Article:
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Happy families: the importance of family in toddlers lives

Happy families: The importance of family in toddlers lives

Do you remember in those early months how your baby’s eyes would follow you lovingly around the room? And now, as they copy the actions of family members when learning a new skill, they look to those around them for support and praise? While all families are different, each family member plays a key role in the development of a toddler. By watching and participating in your family, your toddler will begin learning about the world around them, and their place in it.

With family being so important to a toddler’s development, you may feel it’s a big weight on your shoulders to get it right, but try not to worry. Every parent makes mistakes, and so does every child. The best families learn from mistakes, work together and keep trying.

Your toddler learns a lot through family, including:

• Love and respect – Receiving care and affection as well as seeing the interactions between other family members teaches your toddler about relationships and what is acceptable when interacting with others. Even the simple habit of saying please and thank you helps your toddler to foster this concept.

• Self-confidence – Knowing they have the family’s support can provide your toddler the confidence they need to try new things, and make them feel relaxed while facing a stressful situation. This confidence and sense of security will help with their independence, ready to face the world and the challenges that come with it.

• Responsibility – Families support each other through the good times and the bad. Whether it is helping out with household tasks or cheering on a family member playing sport, your toddler will learn that each family member has a unique role to play.

• Personal identity – The interactions your toddler has with family members will grow their skills and influence their behaviour. Family also provides a safe environment to voice their thoughts and feelings, helping them to uncover their sense of self.

Top family everyday activities

With our lives getting busier, sometimes it can be tricky to squeeze in some quality family time. However activities that promote happy and healthy toddlers are everywhere, and can be incorporated into everyday life:

• Be present – In the age of multi-tasking, it can be easy to sneak in a quick email or put on a load of washing while your toddler is engaged in an activity. While sometimes this is ok, it is important to spend some quality time together free from distractions.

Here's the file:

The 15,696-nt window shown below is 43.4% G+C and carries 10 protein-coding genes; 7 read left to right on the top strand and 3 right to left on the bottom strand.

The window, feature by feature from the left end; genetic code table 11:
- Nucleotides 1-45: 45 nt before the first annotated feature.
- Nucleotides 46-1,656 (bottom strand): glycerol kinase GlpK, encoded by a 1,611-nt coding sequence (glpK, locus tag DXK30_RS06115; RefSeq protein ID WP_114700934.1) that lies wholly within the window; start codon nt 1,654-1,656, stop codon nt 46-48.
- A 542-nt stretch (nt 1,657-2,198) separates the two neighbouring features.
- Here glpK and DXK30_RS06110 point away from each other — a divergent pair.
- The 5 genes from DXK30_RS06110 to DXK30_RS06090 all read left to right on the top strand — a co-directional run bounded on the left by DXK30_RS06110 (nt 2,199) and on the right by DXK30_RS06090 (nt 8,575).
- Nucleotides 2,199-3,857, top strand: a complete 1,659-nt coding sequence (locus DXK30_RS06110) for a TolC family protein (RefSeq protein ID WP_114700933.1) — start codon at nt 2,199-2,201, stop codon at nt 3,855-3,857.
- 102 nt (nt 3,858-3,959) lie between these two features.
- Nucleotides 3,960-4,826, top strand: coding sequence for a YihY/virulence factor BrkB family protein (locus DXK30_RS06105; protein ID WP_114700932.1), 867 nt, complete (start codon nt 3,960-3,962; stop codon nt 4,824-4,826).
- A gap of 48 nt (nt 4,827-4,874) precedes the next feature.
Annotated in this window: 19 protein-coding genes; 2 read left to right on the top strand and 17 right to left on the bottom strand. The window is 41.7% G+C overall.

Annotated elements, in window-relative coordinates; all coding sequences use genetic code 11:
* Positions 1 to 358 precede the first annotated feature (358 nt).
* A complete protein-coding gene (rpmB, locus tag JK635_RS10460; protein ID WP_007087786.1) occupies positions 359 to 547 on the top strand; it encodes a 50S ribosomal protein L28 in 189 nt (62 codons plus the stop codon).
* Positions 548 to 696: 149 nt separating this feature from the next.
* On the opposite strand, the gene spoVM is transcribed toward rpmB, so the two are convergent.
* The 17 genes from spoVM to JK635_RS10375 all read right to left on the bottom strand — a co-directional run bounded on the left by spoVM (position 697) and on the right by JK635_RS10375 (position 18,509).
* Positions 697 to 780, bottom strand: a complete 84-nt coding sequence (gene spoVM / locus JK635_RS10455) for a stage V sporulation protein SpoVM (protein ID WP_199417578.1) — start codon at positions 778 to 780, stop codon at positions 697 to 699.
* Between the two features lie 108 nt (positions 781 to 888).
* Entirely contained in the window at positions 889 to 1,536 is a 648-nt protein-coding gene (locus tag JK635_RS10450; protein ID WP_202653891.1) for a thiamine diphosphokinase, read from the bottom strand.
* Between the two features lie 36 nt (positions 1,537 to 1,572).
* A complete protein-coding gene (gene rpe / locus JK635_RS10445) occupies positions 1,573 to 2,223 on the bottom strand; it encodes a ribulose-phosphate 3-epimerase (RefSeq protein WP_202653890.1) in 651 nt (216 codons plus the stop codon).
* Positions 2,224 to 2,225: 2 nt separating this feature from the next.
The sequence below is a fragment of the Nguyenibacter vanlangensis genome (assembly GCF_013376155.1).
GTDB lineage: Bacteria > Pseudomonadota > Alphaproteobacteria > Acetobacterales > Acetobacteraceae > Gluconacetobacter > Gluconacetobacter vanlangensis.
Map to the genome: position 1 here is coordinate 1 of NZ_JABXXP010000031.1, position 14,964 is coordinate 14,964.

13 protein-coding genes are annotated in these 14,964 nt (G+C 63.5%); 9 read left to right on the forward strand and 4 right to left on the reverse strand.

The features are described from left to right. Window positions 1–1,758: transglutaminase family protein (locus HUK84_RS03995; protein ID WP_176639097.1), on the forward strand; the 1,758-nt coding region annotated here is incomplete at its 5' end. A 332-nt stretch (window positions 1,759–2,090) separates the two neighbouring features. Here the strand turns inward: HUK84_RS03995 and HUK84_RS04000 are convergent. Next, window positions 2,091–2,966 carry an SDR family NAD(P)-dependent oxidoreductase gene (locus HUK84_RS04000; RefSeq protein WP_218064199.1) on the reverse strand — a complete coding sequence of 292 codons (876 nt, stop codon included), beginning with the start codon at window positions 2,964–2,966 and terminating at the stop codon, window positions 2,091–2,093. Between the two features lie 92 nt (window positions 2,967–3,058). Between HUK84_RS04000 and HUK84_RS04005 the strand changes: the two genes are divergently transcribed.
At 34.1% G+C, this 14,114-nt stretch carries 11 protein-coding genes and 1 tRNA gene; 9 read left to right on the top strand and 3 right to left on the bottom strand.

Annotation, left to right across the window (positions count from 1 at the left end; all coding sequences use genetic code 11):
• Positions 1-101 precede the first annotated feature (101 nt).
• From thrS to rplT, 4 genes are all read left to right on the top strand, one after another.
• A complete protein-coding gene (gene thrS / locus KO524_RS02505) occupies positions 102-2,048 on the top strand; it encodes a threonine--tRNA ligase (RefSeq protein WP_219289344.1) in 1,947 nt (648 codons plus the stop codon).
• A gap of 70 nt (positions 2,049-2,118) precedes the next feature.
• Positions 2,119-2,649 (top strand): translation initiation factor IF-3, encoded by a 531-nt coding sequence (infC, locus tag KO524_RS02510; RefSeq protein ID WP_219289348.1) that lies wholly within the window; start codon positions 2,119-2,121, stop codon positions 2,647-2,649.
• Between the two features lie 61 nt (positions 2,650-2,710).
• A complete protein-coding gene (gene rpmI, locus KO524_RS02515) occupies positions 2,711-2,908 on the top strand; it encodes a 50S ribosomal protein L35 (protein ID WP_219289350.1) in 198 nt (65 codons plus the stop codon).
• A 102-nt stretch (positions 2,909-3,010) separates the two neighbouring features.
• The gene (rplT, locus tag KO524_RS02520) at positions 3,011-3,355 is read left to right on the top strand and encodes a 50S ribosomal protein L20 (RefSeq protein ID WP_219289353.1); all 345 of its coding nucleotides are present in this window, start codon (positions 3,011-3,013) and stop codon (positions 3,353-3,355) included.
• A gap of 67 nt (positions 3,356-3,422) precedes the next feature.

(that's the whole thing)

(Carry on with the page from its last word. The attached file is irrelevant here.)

• Eat as a family – This can be a bit tricky in the early stages when your toddler will need to eat earlier and more frequently than you; however it is good to build these habits early if you can. Your toddler could help with the meal in other ways too, such as setting the table, helping to prepare the meal, serving up (if you don’t mind a little mess!), or cleaning up. Having this time is a great way to ‘check-in’ with the family and reflect on the day. Studies also show families who eat meals together have a healthier relationship with food later on.

• Learn about family history – Build a family tree for your toddler to hang on their wall. While it can be a little hard to grasp initially, having their faces there helps your toddler see where they belong in the family and shows the support they have around them.

• Take part in family chore – Many hands make light work. Set aside a little time as a family to get some household tasks done. Your toddler can start by helping you, and then slowly start taking ownership of their chore, such as handing the pegs to mum or dad when they are hanging out the washing, opening/closing curtains, or setting the table. Once you are all finished, make sure you applaud each other’s work.

• Get active – Outside games are great for families, as there is something to suit all ages. Whether it is kicking a soccer ball, going on a family bike ride, or exploring the local park, being outside together promotes a healthy attitude towards physical activity and a good break from screen time.

• Keep in touch – It can be hard for your toddler to build or maintain relationships with family members they don’t see very often. Having a few photos of the family around the house and pointing them out to your toddler occasionally, mentioning the family member in conversation, writing letters, or even having a quick skype call keeps these relationships alive.

Recipes



Creamed Corn and Chicken Soup
Shepherds Pie